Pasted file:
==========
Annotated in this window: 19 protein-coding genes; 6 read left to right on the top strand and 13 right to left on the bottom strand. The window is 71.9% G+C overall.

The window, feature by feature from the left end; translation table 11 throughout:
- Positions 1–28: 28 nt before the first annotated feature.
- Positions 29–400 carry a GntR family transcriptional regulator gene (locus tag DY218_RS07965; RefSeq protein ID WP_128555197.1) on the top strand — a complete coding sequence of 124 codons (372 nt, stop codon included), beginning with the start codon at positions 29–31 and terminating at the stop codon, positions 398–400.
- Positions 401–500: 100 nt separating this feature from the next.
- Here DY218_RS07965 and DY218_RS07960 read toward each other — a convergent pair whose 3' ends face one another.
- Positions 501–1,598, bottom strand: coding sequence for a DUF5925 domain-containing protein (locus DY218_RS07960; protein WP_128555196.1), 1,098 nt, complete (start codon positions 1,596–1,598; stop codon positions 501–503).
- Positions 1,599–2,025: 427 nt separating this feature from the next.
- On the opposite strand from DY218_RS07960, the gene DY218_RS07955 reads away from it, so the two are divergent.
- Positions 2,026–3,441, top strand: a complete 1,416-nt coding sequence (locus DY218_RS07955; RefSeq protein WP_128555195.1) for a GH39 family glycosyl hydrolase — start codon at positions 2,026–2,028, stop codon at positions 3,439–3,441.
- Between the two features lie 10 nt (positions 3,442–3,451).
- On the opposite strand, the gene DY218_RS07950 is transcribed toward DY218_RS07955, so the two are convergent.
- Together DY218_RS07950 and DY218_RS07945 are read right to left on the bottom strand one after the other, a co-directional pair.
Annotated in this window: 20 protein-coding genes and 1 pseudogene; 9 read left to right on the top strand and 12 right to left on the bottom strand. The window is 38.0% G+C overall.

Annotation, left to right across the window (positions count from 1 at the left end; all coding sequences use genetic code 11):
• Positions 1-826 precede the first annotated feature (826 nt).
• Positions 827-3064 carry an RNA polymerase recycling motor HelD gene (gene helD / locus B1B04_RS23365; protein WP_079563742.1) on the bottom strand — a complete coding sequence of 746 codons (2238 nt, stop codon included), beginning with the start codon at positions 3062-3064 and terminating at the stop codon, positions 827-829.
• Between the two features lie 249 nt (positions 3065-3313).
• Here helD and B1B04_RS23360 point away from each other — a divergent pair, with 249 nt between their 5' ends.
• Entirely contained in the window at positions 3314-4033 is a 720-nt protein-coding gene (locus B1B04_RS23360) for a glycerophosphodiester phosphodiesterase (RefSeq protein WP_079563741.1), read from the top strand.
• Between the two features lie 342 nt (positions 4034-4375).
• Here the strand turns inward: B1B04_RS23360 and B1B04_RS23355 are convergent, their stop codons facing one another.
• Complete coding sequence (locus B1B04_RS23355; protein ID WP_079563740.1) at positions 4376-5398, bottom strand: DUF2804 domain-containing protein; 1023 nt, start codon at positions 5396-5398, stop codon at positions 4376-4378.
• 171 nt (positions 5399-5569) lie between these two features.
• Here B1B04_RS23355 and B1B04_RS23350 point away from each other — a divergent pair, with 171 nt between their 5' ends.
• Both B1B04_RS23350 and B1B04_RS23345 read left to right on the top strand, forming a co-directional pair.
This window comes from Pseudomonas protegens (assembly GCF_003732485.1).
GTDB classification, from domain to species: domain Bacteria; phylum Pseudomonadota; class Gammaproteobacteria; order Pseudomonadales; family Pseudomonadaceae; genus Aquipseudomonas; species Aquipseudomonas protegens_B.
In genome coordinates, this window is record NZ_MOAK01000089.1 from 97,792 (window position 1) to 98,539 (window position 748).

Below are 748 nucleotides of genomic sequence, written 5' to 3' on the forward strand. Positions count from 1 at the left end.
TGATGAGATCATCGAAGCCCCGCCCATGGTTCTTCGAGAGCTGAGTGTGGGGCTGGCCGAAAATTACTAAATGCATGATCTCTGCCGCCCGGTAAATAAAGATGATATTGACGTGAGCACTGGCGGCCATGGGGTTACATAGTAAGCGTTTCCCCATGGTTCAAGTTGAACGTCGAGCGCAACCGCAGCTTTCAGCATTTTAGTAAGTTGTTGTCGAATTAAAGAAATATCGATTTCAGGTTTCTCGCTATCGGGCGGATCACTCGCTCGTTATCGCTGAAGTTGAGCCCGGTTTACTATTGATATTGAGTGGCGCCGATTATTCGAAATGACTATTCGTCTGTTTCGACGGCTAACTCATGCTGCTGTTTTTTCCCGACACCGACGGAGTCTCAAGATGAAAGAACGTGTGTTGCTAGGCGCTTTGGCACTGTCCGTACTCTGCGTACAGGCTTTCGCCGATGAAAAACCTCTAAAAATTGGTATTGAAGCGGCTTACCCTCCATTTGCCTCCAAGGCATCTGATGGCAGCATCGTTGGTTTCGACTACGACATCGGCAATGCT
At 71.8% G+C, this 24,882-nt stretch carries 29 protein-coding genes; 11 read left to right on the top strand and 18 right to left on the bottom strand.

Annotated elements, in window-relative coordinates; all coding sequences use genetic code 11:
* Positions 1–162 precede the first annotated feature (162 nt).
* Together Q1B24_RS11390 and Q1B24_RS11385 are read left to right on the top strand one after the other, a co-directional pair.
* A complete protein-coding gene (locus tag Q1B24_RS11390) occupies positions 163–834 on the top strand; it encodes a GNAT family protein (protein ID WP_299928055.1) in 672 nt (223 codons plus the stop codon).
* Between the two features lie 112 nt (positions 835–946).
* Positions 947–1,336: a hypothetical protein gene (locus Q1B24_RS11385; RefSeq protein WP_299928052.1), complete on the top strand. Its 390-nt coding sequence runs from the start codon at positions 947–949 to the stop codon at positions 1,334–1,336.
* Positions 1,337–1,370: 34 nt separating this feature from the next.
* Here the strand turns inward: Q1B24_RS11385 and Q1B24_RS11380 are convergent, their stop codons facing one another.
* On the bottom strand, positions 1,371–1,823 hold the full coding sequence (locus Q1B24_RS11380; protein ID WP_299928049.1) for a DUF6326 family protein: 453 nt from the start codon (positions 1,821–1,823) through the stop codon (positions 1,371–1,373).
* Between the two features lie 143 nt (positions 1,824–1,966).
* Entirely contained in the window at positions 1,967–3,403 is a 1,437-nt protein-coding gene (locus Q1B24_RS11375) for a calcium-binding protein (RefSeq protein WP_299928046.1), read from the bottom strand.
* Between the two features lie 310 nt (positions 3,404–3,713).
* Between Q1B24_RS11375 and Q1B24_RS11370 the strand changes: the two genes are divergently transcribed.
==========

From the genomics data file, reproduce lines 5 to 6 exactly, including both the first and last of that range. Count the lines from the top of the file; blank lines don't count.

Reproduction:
- Positions 401–500: 100 nt separating this feature from the next.
- Here DY218_RS07965 and DY218_RS07960 read toward each other — a convergent pair whose 3' ends face one another.